A Roadmap or a Waste of Time: Do Outlines Really Work?

The primrose path of a poem. The scenic drive of a feature article. The information superhighway of a user guide.

An effective piece of writing takes the audience from introduction to conclusion with a clear narrative direction. When it comes to content creation for marketing, where the end goal is to build long-term profitable relationships with readers, the destination is just as important as the journey. The writer is the guide, and it’s their job to plot the route.

For some copywriters, an outline is the first step in planning the reader’s journey. They like to know exactly how they’ll get where they’re going.

Others find it’s constricting, boring, or just not right for their creative process. They prefer to see where the road takes them, adjusting course along the way.

Whether you’re a fan of structure or prefer to go with the flow, every piece of content has to start somewhere. Here are a few ways an outline can be a useful roadmap for the writing process, plus some alternative routes to take instead.

The Path Forward: What Makes a Good Outline?

For those writers (like me) who prefer them, an outline is more than just the steps leading to the conclusion. An outline gives structure to ideas and determines the course the piece will take.

Outlines can be detailed, packed full of research, sources, and ideas. Or they can be spartan, with just a few bullet points highlighting the key takeaways.

A solid outline can be a useful way to organize thoughts or even communicate them to others. We’ll often come up with an outline and send it to a client to approve before we get started. Conversely, clients might send an outline for us to turn into a blog post, ebook, white paper, or even an infographic.

This isn’t a guide to creating outlines. There are plenty of other great resources out there for that. But I’ve found there are a few elements the most effective outlines have:

  • Destination: Design your outline with the end goal in mind, ideally identified in the creative brief the client provides. Where should the reader end up? What’s the point of the piece – lead generation, SEO, or education?
  • Direction: Where will the narrative start, and how will the reader get to the destination? Consider the content format, reader persona, and any other specifications from the client.
  • Milestones: What are the key points readers should learn about on the way? This can be section headers, statistics, or resources dropped into the outline. Going over the milestones is a good way to be sure you’ve addressed everything in the creative brief.
  • Flexibility: A good outline, like a good plan, is never set in stone. It can be adjusted for feedback or revisited during the writing process if needed.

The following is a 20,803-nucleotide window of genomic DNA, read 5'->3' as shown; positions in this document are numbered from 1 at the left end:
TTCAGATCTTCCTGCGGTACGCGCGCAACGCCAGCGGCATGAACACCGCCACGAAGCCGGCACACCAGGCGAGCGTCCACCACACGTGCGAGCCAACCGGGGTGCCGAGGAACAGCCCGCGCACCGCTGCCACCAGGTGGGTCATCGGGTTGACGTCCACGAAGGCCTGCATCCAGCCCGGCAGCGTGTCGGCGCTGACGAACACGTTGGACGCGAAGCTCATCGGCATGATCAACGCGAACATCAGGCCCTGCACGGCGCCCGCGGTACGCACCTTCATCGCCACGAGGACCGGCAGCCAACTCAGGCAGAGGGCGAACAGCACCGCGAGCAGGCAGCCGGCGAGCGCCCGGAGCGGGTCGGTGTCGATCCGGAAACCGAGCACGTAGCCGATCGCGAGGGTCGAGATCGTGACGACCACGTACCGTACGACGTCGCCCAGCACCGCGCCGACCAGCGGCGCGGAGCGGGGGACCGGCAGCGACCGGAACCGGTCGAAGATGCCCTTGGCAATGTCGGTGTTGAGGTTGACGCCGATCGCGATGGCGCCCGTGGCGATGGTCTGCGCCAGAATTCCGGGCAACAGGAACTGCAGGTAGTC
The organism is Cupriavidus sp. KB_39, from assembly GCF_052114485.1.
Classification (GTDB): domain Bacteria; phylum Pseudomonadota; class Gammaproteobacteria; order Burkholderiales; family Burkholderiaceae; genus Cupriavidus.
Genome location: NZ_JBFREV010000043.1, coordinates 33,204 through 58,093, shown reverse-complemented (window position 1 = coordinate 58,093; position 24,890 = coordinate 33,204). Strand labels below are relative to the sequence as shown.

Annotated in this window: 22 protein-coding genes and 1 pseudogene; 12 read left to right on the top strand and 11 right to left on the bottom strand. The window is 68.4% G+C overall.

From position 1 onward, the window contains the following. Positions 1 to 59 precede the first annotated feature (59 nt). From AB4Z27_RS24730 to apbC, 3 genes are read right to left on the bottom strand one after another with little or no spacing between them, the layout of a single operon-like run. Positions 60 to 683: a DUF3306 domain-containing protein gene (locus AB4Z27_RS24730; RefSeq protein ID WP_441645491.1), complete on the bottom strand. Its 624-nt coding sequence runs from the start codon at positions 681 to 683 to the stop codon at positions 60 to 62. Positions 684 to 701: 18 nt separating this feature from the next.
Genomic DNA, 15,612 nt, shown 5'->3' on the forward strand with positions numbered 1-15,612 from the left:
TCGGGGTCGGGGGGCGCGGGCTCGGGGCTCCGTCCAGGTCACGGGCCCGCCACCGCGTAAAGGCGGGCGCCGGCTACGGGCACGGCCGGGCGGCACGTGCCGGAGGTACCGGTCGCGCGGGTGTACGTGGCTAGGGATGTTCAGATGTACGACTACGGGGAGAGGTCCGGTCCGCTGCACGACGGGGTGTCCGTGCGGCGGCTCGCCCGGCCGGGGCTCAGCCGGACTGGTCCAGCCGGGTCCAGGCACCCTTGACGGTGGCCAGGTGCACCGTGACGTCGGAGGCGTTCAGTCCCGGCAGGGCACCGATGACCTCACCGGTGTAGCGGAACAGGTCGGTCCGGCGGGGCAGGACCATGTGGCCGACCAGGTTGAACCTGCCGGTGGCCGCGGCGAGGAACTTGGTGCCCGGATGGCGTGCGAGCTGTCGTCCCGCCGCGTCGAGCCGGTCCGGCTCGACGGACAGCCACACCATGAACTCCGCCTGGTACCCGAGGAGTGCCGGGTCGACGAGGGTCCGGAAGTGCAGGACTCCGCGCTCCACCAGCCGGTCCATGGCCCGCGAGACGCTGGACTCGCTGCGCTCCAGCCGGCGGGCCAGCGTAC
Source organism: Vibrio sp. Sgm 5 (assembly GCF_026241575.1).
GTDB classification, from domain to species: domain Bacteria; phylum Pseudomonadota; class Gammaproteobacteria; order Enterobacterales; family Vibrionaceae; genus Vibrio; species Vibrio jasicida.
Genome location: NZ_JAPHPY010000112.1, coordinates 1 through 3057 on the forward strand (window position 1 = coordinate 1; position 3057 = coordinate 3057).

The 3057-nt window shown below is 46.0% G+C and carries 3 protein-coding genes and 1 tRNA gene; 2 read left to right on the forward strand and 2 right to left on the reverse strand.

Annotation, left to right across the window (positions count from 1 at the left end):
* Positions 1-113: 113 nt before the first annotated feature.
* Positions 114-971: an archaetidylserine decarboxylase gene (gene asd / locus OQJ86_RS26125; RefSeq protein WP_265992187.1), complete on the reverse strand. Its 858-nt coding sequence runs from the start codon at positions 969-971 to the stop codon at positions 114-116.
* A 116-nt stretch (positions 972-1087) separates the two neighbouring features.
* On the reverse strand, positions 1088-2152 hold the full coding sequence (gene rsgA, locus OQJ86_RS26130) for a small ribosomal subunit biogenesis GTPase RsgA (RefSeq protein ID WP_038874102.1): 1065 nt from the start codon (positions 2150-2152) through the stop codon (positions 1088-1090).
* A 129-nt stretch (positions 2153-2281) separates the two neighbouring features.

Building a solid outline can take just as long as writing the final product, but it can be a useful guide along the way. There’s no right way to write an outline – if you even use one at all.

Alternative Directions: Other Ways to Plan

Of course, an outline isn’t a prerequisite to the writing process. Many writers prefer other ways to get their thoughts onto the page.

There are just as many methods for jumpstarting your writing process as there are authors. These are just a sample:

  • Mind and concept maps
  • Word clouds
  • Spreadsheets
  • Writing apps, like Scrivener
  • Flash cards
  • Flow charts
  • Annotated bibliographies
  • ChatGPT and AI

Copywriters may use one or a combination of these as a starting point for their work – or they might just jump right into writing. Some content marketers might use different approaches depending on their topic or the type of project. The process looks different for everyone.

Finding Your Way

When all is said and done, is an outline effective? It depends greatly on the writer and the piece.

I, for one, am firmly on Team Outline. It’s the best way for me to get my thoughts together and set the path forward before I begin. If I get stuck while writing, I can return to my outline and remember where I’m going.

It’s not a perfect process. I’ll move sections of my outline around as I work, adding or deleting parts to make the final piece flow. Sometimes the original outline simply doesn’t translate into prose, and I’ll start over. But I’ve rarely regretted any time spent on an outline.

On the other hand, I know a lot of amazing writers who’ve never used a traditional outline and just as many whose outlines look fundamentally different from mine. Each journey is different, and there’s no set route to the destination.

A Roadmap or a Waste of Time: Do Outlines Really Work?
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Anna O'Neill

As a writer at Version A, I spend my days crafting all sorts of content for our clients. From blogs to white papers to customer stories - you name it, I’ve probably written it! My background in science and the arts means that I approach each project through a double lens of research and creativity. Whatever the topic, I look at every piece as an opportunity to teach myself something new, and hopefully help readers learn something too. My constant writing companion is my little mutt, Scout.
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